ASHBURN, Va. — Two days after visiting the Baltimore Ravens training facility in Owings Mills, Gov. Wes Moore (D) crossed state lines Wednesday to check out the training camp of the Washington Commanders — another step in his push to convince the team to build its new stadium next to its current one in Prince George’s County.

It has quickly become apparent that, publicly and privately, Commander’s officials have no idea yet where the club’s next stadium will be built. The team has agreed to play at FedEx Field, which opened in 1997, through 2027, though that isn’t a hard and fast deadline. The Commanders own the stadium so no one would be kicking them out.

Gov. Wes Moore (D) and Lt. Gov. Aruna Miller (D) pose Wednesday with the Hogfarmers, fans of the Washington Commanders football team. Credit: Josh Kurtz / Maryland Matters

Maryland will have stiff competition for a new stadium, however. With the help of Congress, the District of Columbia may be able to lease the Commander’s land near RFK Stadium, the team’s old haunt and site of its glory years, and the District’s emotional pull on a sizable chunk of the fan base will be hard for the new ownership to resist. Virginia has been wooing the team on and off for the past few years and seems poised to start again now that Snyder is out of the picture.

“I’m conflicted,” said Virginia Del. Suhas Subramanyam (D), who was on hand at the training camp Wednesday and greeted Moore and Miller with hugs. “I like Governor Moore and Lieutenant Governor Miller, but on the other hand, I love Virginia more. If the team wants to build a new stadium, this would be a great place for them to be. Virginia is the best place in the country to do business. We just have to make sure it’s good for taxpayers.”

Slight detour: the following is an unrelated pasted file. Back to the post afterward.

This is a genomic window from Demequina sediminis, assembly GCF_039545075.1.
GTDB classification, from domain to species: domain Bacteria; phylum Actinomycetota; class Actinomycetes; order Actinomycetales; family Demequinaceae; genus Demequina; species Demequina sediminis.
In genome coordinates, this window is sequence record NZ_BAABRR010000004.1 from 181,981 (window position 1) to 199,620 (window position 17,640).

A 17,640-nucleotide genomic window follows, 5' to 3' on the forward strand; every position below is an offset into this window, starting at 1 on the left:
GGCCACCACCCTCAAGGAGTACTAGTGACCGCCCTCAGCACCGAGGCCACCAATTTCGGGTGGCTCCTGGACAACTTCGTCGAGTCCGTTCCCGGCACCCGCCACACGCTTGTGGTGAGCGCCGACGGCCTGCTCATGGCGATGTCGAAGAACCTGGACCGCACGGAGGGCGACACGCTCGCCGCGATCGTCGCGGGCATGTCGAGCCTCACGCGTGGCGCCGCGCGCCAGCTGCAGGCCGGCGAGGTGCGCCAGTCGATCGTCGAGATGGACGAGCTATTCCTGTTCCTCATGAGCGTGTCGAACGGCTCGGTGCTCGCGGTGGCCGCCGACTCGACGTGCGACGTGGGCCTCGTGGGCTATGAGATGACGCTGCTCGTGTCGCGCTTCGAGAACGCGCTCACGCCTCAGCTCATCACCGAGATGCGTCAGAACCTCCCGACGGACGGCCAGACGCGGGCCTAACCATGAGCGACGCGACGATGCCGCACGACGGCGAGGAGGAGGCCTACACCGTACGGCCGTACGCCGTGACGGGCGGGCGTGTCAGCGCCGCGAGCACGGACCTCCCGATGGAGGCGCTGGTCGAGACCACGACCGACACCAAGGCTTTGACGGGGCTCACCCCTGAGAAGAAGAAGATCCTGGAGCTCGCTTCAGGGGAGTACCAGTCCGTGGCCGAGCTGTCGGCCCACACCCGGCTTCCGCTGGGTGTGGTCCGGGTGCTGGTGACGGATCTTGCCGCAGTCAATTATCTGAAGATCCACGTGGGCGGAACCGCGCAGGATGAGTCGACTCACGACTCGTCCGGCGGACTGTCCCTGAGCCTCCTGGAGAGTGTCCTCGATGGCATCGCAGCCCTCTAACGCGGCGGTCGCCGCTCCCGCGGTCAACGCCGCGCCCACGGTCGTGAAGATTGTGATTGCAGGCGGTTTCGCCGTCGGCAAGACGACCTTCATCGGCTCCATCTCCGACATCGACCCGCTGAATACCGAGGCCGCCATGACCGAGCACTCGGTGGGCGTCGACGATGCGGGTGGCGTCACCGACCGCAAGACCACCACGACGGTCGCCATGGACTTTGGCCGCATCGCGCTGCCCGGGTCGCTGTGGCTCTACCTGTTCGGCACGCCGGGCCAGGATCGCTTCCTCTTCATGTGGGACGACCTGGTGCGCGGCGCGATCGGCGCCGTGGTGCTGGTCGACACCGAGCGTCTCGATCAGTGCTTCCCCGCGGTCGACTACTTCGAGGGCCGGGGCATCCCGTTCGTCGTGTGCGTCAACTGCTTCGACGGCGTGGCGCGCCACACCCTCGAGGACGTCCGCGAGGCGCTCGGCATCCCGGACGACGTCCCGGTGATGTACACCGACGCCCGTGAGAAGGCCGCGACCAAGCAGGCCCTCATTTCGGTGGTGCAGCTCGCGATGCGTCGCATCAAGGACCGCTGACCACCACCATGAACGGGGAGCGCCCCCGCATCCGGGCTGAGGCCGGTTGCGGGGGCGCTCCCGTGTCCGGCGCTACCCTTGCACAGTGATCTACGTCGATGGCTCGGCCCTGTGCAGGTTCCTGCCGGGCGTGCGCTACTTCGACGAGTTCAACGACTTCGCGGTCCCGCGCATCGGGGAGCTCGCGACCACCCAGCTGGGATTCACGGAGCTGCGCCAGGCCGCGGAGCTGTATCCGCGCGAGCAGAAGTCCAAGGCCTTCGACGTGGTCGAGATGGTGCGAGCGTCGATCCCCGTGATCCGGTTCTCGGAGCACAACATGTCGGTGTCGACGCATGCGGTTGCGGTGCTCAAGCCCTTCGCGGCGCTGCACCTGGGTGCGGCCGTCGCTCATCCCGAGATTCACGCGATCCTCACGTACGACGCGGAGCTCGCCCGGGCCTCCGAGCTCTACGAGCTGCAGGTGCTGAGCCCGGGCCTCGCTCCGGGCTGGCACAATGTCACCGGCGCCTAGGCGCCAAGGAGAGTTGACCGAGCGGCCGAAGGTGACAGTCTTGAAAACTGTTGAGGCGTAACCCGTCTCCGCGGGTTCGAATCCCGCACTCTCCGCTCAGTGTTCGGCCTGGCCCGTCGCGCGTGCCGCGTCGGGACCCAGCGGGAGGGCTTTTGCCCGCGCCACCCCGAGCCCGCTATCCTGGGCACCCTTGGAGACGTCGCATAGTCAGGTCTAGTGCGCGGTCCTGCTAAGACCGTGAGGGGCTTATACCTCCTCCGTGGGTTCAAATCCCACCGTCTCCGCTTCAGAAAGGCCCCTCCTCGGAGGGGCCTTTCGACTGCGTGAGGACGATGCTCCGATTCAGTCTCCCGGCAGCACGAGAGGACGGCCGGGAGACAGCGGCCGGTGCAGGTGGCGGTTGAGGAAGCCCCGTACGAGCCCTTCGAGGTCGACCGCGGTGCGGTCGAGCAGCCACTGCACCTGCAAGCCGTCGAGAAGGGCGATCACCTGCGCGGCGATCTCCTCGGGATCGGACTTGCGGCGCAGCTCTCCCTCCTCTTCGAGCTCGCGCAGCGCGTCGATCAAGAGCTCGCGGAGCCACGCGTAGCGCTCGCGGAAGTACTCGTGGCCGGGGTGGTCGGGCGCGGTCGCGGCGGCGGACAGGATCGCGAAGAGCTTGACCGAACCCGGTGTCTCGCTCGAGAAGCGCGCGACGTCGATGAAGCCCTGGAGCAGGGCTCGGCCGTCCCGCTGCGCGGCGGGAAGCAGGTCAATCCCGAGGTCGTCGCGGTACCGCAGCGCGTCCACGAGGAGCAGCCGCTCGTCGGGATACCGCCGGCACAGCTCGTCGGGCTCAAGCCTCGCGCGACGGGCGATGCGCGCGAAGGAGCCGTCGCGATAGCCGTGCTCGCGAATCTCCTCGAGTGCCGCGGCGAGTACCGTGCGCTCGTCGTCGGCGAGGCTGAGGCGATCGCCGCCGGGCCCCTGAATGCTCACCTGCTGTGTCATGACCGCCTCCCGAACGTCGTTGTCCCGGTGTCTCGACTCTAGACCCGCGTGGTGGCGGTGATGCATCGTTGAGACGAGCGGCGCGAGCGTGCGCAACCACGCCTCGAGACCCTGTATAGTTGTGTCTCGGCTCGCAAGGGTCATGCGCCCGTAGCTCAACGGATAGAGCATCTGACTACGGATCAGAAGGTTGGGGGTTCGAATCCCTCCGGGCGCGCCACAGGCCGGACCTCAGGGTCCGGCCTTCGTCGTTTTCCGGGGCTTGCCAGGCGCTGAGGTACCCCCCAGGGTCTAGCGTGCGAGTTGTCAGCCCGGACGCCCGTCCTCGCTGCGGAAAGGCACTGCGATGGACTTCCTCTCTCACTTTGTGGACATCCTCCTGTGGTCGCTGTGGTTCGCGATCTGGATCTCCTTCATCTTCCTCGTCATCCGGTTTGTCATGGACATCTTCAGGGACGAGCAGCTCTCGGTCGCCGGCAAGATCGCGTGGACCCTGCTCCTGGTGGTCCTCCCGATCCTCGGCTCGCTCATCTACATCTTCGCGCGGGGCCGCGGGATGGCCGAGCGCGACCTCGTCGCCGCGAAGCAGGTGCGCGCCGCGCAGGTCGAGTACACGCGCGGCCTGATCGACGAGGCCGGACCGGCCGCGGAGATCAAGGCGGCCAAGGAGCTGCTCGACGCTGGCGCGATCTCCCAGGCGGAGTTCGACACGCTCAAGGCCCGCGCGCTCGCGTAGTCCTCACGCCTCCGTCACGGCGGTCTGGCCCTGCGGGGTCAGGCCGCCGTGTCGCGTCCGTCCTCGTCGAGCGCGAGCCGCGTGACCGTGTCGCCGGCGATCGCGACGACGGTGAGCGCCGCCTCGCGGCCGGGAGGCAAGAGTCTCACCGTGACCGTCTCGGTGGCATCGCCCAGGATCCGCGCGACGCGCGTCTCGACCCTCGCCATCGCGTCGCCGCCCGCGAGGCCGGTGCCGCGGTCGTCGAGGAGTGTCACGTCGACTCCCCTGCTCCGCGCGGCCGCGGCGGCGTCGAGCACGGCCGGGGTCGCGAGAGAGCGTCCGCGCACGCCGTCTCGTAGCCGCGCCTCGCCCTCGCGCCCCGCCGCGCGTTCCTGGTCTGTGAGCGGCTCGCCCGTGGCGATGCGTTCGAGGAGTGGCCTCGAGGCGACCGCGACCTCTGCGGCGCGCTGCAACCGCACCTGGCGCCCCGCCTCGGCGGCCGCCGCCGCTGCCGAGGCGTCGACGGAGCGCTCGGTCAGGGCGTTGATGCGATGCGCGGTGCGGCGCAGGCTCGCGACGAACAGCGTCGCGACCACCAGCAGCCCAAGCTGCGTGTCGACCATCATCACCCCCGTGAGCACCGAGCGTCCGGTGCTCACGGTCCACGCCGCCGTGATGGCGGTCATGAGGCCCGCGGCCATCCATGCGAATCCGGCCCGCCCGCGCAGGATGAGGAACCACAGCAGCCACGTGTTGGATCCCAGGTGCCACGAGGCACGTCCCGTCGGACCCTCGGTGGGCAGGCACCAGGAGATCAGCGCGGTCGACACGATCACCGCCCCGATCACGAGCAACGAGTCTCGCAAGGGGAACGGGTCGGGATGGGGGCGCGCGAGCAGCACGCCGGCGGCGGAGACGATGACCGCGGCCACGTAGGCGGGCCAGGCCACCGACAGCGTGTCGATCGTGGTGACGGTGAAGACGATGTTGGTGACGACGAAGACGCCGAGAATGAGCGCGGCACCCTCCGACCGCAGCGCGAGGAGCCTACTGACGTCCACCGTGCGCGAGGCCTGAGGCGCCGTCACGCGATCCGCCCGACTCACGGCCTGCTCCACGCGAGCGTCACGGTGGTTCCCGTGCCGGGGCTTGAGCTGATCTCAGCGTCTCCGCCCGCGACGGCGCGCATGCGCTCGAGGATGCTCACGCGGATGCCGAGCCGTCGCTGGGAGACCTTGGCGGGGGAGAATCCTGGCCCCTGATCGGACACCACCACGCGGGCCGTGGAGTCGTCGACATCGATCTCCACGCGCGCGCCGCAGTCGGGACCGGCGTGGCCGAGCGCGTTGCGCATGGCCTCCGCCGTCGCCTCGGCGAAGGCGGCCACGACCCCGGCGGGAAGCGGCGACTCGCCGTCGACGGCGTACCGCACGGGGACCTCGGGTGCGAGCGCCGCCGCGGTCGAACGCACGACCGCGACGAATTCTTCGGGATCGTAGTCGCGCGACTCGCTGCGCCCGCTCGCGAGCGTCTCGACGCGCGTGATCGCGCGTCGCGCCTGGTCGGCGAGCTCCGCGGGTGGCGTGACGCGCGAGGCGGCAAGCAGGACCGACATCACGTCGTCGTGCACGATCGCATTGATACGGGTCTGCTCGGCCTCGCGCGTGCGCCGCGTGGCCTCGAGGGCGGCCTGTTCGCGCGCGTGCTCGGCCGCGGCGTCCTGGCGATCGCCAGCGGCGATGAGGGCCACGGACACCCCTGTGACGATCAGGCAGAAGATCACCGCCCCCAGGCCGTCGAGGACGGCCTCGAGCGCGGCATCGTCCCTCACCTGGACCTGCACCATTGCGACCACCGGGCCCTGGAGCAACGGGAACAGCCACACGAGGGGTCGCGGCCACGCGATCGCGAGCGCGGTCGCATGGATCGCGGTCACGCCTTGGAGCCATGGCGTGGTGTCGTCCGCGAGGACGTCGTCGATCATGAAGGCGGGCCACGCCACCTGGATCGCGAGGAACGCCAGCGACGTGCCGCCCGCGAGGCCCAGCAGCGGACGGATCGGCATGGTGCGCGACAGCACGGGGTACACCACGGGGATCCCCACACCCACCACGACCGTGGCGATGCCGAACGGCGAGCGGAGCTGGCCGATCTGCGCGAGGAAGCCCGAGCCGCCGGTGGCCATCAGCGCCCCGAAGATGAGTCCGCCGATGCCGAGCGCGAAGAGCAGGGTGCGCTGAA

Subramanyam, a former Obama administration official who ousted a veteran incumbent in a Democratic primary for state Senate this spring and seems poised to join the upper chamber next year, represents Ashburn and environs, near Dulles International Airport. The area surrounding the Commanders’ practice facility is populated by large warehouses, corporate “fulfillment” centers, new housing developments, and a jaw-dropping number of windowless data centers.

Moore’s pitch to the team is that Maryland has committed $400 million to beef up the so-called Blue Line corridor near FedEx Field. The state and Prince George’s County envision a massive mixed-use development with a vast entertainment district.

Moore on Wednesday frequently compared the Commanders’ effort to rebuild and rebrand to the state’s aspirations for the Blue Line corridor.

“There’s so much talent on the field, but that’s not enough,” he said. “You’ve got to build a winning culture. To keep the team in Prince George’s County is a major priority. But we’re also developing winners off the field — new developers, new entrepreneurs, new community enterprises.”

After talking briefly with reporters, Moore and Miller spent half an hour chatting with fans standing along a white picket fence overlooking the two practice fields. They shook hands, signed footballs, posed for pictures, and hugged three members of the Hogfarmers, burly, bearded guys wearing construction helmets with pigs’ ears and snouts, who raise money for kids with cancer.

Moore and his entourage also spent half an hour along the sidelines of one of the practice fields, watching the action and playing a quick game of catch. But it seemed to lack the signature moment of earlier this week in Owings Mills, when Moore, a former Johns Hopkins University football player, caught a long pass from Ravens’ star quarterback Lamar Jackson.

Still, Moore stayed on message.

“It’s nice seeing them practice here,” Moore told onlookers as he worked for the crowd. “They’re Maryland’s team.”

This article was originally published on and is republished with permission.

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